2016 SAMHSA Voice Awards Recap

APNA News: The Psychiatric Nursing Voice  |  September 2016 Members' Corner Edition

Each year at the Voice Awards, the Substance Abuse and Mental Health Services Administration (SAMHSA) celebrates consumer leaders, as well as writers and producers of television and film who have raised awareness and understanding of mental health and substance use disorders. For the sixth year, APNA participated as a program partner. APNA member Charmaine Platon, RN, attended this year's awards ceremony on our behalf.

Charmagne Platon
Charmaine Platon

Activist Malala Yousafzai once said, “When the whole world is silent, even one voice becomes powerful.” One’s voice is an avenue for change—a way to raise awareness, dispel myths and misconceptions, and educate others about a specific topic. I personally experienced the power of voice at the 2016 Voice Awards hosted by the Substance Abuse and Mental Health Services Administration (SAMHSA) on August 10, 2016 in UCLA Royce Hall.

For the past 11 years, SAMHSA has implemented this program by teaming up with the entertainment industry to fight prejudice and discrimination towards those affected by behavioral health conditions. The program dispels common stereotypes and stigma by using television, film, and other media platforms to showcase accurate and realistic portrayals of people with mental illness and substance use conditions. This year’s Voice Awards theme, “Strengthening Families through Hope and Help,” emphasized the vital role that family members play in the recovery of their loved ones.

The night kicked off with a sincere welcome video by First Lady Michelle Obama. Afterwards, Dr. Mehmet Oz (host of The Dr. Oz Show) made his appearance as this year’s Voice Awards emcee. Seeing a health care provider selected as an emcee for this program made me realize how significant an impact (and voice) health care providers have in the fight against stigma. As a staff nurse in an inpatient psychiatric hospital, I felt empowered seeing Dr. Oz’s enthusiasm on the stage.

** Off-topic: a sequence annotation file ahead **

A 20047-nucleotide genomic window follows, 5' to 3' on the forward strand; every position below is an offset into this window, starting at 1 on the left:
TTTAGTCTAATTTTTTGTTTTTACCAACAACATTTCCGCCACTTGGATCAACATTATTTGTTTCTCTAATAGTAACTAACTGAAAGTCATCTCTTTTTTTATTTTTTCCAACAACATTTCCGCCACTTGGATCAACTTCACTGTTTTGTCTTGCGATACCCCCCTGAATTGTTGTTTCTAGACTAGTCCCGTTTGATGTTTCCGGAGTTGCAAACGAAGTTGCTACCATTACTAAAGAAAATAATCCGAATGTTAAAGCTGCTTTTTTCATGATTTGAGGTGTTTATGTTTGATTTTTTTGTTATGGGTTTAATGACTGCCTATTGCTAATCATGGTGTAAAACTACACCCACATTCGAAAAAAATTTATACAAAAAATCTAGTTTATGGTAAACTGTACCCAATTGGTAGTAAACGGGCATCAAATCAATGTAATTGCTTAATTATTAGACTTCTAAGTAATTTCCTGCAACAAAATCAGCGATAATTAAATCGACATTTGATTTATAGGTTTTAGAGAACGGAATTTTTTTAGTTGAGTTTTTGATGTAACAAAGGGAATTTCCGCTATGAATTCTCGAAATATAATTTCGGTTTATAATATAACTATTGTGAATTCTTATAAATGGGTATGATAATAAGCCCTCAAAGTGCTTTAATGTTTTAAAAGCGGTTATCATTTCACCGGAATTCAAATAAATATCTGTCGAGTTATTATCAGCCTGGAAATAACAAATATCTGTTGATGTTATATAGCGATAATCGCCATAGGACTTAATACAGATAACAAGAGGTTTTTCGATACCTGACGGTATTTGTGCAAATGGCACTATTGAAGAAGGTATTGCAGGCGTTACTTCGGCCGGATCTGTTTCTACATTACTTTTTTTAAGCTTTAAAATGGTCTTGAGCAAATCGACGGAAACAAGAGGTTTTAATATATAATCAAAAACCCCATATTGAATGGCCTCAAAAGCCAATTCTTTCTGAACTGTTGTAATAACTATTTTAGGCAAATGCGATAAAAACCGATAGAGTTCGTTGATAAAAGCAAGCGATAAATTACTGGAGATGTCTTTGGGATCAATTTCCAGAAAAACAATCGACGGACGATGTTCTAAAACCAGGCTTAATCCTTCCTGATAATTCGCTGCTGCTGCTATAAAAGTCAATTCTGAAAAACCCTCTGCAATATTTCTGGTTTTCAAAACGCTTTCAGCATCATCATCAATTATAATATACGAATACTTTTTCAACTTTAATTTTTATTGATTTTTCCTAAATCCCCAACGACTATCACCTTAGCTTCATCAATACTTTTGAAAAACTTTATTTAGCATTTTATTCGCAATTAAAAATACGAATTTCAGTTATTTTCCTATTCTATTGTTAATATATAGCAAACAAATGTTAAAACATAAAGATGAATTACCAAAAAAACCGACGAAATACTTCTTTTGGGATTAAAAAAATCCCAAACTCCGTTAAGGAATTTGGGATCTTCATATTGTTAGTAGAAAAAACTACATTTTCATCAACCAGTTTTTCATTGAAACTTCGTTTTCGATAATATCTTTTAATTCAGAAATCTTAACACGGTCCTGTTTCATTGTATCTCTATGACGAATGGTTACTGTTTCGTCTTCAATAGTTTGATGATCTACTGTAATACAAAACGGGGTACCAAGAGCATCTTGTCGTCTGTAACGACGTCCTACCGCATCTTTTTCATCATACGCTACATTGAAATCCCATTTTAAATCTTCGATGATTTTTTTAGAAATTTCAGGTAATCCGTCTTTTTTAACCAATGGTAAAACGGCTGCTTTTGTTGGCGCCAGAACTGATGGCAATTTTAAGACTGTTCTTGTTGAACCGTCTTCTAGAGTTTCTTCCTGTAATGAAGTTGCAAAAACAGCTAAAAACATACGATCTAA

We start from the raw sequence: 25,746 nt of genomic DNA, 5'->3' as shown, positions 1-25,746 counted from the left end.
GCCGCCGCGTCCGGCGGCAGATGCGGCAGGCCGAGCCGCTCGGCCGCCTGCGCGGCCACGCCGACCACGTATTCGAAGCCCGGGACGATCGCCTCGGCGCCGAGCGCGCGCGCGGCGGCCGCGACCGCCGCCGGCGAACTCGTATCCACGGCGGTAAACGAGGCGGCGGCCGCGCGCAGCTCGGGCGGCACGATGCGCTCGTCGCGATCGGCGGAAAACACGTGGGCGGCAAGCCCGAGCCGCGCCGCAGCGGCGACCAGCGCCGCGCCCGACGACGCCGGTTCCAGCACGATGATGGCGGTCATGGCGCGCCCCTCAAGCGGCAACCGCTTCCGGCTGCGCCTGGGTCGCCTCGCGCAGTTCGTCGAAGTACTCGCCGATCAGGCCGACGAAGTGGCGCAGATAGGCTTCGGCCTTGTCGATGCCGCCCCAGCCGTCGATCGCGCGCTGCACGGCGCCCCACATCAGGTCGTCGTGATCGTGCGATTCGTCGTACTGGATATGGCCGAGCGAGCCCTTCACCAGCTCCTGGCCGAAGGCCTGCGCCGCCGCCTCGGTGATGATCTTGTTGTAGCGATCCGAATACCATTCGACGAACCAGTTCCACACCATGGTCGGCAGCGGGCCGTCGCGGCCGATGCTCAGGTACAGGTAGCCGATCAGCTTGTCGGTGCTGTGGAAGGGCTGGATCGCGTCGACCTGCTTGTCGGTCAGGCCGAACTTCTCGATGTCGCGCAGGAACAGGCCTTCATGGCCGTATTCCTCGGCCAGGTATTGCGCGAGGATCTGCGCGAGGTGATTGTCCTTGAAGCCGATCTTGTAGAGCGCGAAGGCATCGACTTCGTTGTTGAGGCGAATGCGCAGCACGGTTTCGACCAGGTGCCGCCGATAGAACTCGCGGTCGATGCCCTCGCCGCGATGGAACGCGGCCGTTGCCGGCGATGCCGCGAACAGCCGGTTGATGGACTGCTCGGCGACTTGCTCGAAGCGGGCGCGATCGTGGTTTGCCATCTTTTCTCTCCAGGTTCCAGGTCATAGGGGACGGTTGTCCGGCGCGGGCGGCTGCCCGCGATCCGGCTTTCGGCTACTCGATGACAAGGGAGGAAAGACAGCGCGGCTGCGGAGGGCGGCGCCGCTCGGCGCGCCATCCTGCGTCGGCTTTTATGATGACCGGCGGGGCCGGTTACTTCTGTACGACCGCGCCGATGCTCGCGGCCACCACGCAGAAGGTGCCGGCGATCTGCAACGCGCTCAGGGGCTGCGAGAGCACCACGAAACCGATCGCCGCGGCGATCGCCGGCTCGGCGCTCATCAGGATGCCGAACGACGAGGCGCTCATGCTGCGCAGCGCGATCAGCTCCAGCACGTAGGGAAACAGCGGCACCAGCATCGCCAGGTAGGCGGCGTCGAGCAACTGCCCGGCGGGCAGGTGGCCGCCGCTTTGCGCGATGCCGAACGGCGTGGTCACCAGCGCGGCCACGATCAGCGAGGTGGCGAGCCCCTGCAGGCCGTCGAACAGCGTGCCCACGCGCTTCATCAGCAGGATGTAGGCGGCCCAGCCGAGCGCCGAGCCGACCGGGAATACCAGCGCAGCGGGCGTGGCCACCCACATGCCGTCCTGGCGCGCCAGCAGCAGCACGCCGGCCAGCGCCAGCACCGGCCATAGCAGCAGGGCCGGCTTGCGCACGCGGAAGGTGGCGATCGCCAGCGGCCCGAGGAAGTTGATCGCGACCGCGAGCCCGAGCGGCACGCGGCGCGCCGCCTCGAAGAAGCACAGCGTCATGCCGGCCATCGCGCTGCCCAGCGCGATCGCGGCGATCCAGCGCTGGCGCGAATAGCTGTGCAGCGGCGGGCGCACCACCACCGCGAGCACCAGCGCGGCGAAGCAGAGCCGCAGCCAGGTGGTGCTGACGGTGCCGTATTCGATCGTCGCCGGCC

Tom Hill, MSW and SAMHSA Senior Advisor for Addiction and Recovery, then made opening remarks, which segued into the start of the awards presentation. Various categories of awards were honored, including Lifetime Achievement, Film, Consumer/Peer/Family Leadership, Television, Young Adult Leadership, Documentary, and SAMHSA Special Recognition.

Voice Awards Stage
The stage at the Voice Awards.

One of the most touching moments of the night was the presentation of the SAMHSA Special Recognition Award to the Jackson-Brown Family. Three members of the family—Yashi Brown, Rebbie Jackson-Brown, and Stacy Brown-Salas—came up on stage and spoke about their personal experience with mental illness. Yashi was brave enough to talk about how she had been treated at UCLA for bipolar disorder at the age of 24. She then shared a message of hope for others, saying, “Recovery is possible,” and subsequently discussed her own obstacles and how she continues to be successful today. The Jackson-Brown Family also spoke about each family member’s role in Yashi’s recovery. They are a living example of the power of voice and convey their messages of hope through music.

Another standout moment in the ceremony was the presentation of the Documentary Award to Director Glenn Holsten for his film Hollywood Beauty Salon. The documentary bravely highlights real clients’ stories at The Hollywood Beauty Salon, a beauty parlor in the NHS Germantown Recovery Community. Members of the community undergo treatment for mental illness and addiction while growing together in camaraderie at the salon by sharing stories and supporting one another in their recovery journey. As salon proprietor Rachel “Hollywood” Carr said while receiving the award on stage, “We are all recovering from something,” reaffirming the film’s theme of community and social support in recovery.

I was honored to have witnessed the power and impact of voice through the brave accomplishments of those recognized at this year’s SAMHSA Voice Awards. Even one voice has the power to dispel stigma, clarify myths and misconceptions, and raise awareness to those who have yet to hear.

-Charmaine Platon, RN

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